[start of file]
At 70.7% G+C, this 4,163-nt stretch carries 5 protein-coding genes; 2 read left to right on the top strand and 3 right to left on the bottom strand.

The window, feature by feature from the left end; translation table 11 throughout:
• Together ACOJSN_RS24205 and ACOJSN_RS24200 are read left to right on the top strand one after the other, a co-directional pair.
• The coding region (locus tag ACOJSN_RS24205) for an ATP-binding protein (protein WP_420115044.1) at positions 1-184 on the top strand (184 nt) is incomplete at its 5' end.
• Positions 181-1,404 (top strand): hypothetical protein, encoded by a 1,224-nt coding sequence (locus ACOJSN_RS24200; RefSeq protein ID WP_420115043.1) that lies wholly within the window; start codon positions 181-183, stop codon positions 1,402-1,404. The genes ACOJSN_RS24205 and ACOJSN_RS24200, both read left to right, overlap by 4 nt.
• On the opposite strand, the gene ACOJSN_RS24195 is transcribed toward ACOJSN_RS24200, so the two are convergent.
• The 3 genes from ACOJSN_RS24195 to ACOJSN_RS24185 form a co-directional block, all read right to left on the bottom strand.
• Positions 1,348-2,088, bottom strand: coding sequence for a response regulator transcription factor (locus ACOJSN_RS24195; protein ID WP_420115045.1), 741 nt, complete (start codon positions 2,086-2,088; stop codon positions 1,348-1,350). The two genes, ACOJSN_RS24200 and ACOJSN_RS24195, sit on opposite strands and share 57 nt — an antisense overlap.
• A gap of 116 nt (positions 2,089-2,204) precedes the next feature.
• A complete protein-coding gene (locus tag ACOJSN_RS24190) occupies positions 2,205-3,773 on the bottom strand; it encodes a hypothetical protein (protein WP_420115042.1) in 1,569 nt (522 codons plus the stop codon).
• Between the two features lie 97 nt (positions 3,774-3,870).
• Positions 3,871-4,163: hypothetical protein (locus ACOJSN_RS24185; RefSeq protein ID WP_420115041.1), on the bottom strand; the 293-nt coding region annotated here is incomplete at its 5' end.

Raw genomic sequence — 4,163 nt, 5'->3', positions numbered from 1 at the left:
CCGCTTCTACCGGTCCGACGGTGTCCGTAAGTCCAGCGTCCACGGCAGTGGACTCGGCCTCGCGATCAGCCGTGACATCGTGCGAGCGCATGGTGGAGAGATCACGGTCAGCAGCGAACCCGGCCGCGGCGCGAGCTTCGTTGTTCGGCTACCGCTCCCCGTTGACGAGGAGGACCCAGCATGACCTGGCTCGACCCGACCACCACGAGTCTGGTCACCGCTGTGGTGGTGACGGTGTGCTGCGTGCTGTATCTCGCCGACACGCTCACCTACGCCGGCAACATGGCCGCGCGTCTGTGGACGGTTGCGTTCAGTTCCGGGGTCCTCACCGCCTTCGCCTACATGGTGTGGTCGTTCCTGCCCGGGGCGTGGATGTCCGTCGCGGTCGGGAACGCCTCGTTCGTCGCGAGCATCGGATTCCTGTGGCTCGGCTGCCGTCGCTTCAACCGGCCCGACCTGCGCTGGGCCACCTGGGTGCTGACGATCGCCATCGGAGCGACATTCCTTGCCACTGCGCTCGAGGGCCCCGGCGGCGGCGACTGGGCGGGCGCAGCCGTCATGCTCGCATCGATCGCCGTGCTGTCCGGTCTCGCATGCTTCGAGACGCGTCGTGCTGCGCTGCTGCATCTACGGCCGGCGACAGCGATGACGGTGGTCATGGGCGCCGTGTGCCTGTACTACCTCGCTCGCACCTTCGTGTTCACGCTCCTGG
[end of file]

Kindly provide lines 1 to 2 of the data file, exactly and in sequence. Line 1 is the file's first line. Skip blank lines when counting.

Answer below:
At 70.7% G+C, this 4,163-nt stretch carries 5 protein-coding genes; 2 read left to right on the top strand and 3 right to left on the bottom strand.

The window, feature by feature from the left end; translation table 11 throughout: